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Recurrent movements on the northeast-trending Reelfoot rift and west-trending Rough Creek fault zone dominated southeastern Illinois tectonic history. Early Cambrian rifting along both zones created deep trenches that began to fill with sediments. Intermittent movements continued, but faults were quiescent by the Mississippian. Then renewed extension on the Reelfoot rift in the Early Permian produced high-angle normal faults in the Wabash Valley fault system and Fluorspar area fault complex, and the right-lateral Cottage Grove fault system. Igneous intrusions accompanied this action: upwelling magma formed Omaha dome; Hicks dome and associated concentric and radial faults appear to have been formed by explosive igneous activity.
After the Early Permian, recurrent up-and-down movements of several thousand feet reactivated the fluorspar area fault complex and created the present day Rough Creek and Shawneetown fault zones. Blocks bordering faults returned roughly to their original positions by the Late Cretaceous, leaving narrow slices of rock upthrown and downthrown along faults.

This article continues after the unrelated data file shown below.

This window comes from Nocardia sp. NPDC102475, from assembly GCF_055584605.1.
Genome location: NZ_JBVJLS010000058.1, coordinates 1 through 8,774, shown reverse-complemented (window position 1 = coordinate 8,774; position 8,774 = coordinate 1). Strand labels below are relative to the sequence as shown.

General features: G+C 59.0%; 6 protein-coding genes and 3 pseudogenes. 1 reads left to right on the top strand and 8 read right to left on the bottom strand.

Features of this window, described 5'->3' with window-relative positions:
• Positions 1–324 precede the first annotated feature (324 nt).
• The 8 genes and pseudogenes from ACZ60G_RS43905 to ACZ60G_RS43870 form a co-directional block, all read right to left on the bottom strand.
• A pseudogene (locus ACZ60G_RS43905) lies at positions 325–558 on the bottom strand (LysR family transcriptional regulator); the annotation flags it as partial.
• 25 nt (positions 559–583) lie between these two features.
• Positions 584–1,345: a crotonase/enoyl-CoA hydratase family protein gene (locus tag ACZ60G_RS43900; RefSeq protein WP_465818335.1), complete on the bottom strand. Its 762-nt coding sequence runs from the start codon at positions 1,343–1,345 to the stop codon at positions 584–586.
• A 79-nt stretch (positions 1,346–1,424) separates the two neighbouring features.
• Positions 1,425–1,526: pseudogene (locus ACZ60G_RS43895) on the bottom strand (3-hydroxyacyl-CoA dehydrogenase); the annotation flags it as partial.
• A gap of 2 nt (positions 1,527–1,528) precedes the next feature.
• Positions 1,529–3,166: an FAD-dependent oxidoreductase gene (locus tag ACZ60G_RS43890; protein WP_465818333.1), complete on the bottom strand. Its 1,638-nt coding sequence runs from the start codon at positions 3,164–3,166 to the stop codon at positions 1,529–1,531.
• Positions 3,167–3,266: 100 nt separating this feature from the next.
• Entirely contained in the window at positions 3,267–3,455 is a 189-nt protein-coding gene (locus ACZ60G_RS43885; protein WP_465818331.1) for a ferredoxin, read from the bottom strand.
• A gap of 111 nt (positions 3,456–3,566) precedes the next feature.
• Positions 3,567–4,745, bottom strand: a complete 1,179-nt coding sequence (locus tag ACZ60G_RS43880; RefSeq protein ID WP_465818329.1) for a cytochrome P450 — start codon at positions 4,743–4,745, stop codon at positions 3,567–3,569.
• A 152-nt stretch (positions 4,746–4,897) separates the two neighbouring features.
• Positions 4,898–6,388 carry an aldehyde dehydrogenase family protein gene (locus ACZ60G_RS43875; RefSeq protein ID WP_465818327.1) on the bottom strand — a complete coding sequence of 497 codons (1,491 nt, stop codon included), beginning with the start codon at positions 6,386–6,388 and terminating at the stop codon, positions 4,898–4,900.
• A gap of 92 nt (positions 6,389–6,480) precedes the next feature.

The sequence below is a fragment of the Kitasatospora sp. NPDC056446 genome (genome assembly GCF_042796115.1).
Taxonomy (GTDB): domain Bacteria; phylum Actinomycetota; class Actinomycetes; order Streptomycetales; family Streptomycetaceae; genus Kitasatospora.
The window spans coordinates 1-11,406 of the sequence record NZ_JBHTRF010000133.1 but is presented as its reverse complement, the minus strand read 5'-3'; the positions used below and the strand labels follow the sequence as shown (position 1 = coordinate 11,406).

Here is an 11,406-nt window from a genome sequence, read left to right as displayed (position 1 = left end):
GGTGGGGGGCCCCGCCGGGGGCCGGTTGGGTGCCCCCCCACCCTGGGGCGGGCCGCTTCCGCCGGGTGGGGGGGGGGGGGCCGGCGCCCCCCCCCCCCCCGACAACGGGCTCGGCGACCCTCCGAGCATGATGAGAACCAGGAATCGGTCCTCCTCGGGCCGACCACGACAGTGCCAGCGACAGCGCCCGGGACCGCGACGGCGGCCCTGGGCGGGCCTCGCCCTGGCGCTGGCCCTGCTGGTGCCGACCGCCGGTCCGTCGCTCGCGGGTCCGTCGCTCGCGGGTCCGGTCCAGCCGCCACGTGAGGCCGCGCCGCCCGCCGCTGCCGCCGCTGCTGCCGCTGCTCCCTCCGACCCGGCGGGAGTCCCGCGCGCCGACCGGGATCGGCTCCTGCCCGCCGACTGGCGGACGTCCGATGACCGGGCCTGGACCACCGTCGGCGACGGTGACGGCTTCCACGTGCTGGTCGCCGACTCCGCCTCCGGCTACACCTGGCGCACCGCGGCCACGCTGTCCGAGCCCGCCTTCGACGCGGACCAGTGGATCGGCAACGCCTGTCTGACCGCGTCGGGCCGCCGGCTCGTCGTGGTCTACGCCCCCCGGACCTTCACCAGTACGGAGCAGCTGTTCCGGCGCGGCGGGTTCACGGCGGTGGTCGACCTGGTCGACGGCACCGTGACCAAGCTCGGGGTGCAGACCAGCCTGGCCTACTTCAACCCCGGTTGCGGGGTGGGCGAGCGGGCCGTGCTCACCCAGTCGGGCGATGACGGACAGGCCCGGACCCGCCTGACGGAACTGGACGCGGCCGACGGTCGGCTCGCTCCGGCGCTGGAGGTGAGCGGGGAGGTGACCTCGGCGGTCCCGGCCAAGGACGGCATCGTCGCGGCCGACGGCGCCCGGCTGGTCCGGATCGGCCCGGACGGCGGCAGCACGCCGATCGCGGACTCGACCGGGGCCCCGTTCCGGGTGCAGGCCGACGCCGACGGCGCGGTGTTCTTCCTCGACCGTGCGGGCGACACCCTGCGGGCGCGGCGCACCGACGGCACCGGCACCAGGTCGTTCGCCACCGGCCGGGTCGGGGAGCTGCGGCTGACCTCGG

Faults in Illinois probably have been inactive since the Cretaceous Period, although the Reelfoot rift south of Cairo has been reactivated. Earthquakes in Illinois today apparently are caused by local east-west horizontal compressional stresses not related to known bedrock faults.
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